The Miami Dolphins are expected to be as busy during the NFL Draft, as they have been during free agency. The team has 11 draft picks, and could use all of them, trade down to add even more, or trade up, using picks as payment for an earlier selection. But, to figure out where the Dolphins could move, we have to figure out how much a draft pick is worth, rather than trying to guess if two picks are equal to one earlier pick.
The best way to do that is to use the "Jimmy Johnson" Draft Value Chart. Developed by Johnson when he was the head coach with the Dallas Cowboys, the chart is a couple of decades old at this point, and is not a perfect product when you consider the new rookie wage scale, among other things. But, it is a widely used source, and can give us a starting point in the value of each of the Dolphins' draft picks.
Of course, a draft pick is actually worth whatever someone is willing to pay for it (like the crazy price the Washington Redskins paid last year to move up to the St. Louis Rams' second pick and grab Robert Griffin III).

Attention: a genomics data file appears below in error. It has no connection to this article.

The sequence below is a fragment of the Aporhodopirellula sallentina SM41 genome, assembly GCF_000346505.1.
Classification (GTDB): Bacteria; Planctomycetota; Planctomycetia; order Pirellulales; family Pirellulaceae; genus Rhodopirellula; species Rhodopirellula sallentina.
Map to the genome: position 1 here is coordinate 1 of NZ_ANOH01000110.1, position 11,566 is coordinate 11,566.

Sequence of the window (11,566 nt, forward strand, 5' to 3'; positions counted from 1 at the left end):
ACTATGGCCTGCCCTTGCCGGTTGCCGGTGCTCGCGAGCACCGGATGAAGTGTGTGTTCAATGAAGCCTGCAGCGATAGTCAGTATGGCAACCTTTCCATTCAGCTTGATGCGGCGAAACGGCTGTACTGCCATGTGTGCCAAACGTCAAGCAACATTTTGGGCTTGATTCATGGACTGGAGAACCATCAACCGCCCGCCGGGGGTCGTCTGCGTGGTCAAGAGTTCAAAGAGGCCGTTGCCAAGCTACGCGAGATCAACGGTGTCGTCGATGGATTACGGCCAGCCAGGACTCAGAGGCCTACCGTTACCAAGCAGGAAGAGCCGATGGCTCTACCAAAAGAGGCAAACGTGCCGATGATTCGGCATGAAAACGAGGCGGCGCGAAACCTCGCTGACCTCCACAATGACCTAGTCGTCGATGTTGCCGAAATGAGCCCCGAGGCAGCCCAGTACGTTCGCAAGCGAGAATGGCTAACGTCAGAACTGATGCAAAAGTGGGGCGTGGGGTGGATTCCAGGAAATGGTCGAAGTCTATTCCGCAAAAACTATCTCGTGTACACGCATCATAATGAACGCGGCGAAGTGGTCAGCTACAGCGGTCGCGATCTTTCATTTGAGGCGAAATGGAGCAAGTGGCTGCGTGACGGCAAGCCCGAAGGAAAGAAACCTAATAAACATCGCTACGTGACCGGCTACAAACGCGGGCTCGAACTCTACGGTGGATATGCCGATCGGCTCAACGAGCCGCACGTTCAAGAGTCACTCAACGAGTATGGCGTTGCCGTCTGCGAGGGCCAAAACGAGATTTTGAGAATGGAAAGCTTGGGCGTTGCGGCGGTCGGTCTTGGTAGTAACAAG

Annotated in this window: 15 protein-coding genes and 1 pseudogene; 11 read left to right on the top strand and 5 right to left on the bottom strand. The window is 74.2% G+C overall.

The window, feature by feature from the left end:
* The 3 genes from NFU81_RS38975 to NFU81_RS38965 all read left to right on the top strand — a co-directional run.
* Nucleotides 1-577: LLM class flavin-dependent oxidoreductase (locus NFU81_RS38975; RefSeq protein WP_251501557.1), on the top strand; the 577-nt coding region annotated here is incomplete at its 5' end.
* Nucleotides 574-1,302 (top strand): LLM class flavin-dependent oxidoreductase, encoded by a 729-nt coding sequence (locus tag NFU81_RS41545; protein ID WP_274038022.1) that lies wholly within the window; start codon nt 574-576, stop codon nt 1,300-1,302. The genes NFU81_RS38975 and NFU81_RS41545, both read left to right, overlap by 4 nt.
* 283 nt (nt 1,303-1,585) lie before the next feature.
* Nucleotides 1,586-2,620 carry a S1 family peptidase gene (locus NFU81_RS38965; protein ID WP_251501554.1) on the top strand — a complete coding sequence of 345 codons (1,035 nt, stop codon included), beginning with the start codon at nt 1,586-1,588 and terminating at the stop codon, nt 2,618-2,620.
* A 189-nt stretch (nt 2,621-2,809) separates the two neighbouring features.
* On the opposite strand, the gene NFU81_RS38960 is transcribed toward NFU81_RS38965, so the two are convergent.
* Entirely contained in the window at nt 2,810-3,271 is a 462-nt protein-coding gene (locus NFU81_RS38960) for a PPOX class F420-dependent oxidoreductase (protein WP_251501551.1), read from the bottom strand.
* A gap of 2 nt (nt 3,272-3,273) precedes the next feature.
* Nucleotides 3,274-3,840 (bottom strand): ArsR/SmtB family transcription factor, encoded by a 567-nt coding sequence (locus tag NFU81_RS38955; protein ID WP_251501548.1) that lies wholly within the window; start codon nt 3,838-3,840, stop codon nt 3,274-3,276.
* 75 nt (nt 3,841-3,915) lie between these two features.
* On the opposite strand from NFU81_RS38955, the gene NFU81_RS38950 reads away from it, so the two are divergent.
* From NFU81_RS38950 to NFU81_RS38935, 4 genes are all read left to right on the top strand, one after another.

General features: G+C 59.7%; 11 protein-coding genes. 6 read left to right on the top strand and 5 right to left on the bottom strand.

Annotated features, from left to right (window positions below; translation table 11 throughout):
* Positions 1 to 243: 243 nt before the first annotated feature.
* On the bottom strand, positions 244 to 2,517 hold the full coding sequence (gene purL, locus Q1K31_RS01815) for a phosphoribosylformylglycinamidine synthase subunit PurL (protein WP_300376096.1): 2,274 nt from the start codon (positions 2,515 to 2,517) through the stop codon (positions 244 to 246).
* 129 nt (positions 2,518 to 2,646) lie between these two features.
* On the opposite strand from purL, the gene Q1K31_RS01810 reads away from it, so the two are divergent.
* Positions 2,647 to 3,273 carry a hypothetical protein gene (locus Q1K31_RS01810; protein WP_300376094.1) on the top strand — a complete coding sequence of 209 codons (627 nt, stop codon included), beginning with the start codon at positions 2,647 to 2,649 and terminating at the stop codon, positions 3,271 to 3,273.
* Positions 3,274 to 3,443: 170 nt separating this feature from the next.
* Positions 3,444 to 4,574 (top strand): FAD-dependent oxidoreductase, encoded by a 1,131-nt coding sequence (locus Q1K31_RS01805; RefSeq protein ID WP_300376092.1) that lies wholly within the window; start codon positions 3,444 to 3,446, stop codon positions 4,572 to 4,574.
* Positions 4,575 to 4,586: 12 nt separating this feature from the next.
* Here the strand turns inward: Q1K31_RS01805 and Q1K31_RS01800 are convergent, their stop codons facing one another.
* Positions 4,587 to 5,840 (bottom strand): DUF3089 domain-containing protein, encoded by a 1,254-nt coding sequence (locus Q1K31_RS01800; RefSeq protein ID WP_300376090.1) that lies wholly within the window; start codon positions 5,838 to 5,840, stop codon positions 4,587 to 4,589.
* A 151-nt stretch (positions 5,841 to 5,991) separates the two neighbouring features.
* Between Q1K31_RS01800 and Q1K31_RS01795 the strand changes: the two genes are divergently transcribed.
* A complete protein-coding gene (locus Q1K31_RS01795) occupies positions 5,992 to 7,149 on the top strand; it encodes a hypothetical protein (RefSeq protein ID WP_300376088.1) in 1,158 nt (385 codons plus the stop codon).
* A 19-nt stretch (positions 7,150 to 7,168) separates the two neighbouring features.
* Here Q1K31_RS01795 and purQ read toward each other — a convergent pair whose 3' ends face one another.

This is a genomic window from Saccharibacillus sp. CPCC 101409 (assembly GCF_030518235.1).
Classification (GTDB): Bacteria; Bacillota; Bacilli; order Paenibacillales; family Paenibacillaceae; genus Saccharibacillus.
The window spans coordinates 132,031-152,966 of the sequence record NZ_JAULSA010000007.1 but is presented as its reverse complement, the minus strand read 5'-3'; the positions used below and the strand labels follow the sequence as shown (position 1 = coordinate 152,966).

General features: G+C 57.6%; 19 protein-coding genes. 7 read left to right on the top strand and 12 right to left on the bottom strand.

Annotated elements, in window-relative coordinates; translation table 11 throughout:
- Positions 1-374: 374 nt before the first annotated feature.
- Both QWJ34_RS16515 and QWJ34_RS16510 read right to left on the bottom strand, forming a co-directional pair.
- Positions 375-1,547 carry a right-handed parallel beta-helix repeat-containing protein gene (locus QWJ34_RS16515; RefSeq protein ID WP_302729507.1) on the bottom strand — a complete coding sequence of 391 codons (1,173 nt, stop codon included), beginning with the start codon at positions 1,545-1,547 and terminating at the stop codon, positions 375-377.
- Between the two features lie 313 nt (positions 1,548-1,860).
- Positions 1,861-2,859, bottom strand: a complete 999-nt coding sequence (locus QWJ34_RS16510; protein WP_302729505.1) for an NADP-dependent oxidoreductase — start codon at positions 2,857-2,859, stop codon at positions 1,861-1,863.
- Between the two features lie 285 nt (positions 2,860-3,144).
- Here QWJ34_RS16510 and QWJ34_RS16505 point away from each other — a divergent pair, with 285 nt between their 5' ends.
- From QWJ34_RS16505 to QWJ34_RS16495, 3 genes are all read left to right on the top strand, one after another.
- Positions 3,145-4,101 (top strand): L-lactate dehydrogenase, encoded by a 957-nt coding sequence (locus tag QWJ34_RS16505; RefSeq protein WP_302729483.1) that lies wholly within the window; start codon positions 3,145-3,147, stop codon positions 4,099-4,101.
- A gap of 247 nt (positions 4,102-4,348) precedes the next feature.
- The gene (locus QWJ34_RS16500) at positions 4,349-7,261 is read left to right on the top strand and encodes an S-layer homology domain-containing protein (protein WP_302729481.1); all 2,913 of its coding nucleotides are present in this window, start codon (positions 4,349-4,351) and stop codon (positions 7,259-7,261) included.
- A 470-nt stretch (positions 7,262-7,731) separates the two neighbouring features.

The Dolphins start the 2013 NFL Draft with following picks:
Turning to the Jimmy Johnson Draft Value Chart (which you can find on ESPN, among multiple other sites) we can take a look at the Dolphins' picks by value:
Essentially, the Dolphins have 2,535.3 points to play with during the draft. The way the draft chart works is, say the Dolphins want to move up to the 8th overall pick. Checking the draft value chart, that pick is worth 1,400 points. So, for Miami to jump up, they need to get as close to 1,400 points as possible.
You can immediately assume the 12th pick will be included, bringing with it 1,200 points. Looking at the rest of Miami's picks, they logical pick to include is the 77th overall pick, worth 205 points. Of course, the Bills, who hold that eighth pick, will likely want one of Miami's second round picks instead, so you could see Miami add in their second pick of the second round, meaning the Dolphins are now paying 1,560 for a 1,400 point pick in the first round. The Bills would likely have to throw in their fourth round pick, number 105 overall, and the 84 points from its value.
So now, we have a trade with the Dolphins sending away picks 12 (1,200 points) and 54 (360 points) to the Buffalo Bills, who would return picks 8 (1,400 points) and 105 (84 points). Overall, Miami would pay 1,560 points while seeing a return of 1,484 points, or a Dolphins overpay of 76 points.
Things of course get more complicated when you start adding in picks from future drafts or players, so it's not always a cut and dry mathematical formula. And, as we said before, the draft value chart is simply a starting point in negotiations. But, it at least gives us an idea of what the Dolphins could do in the draft this year.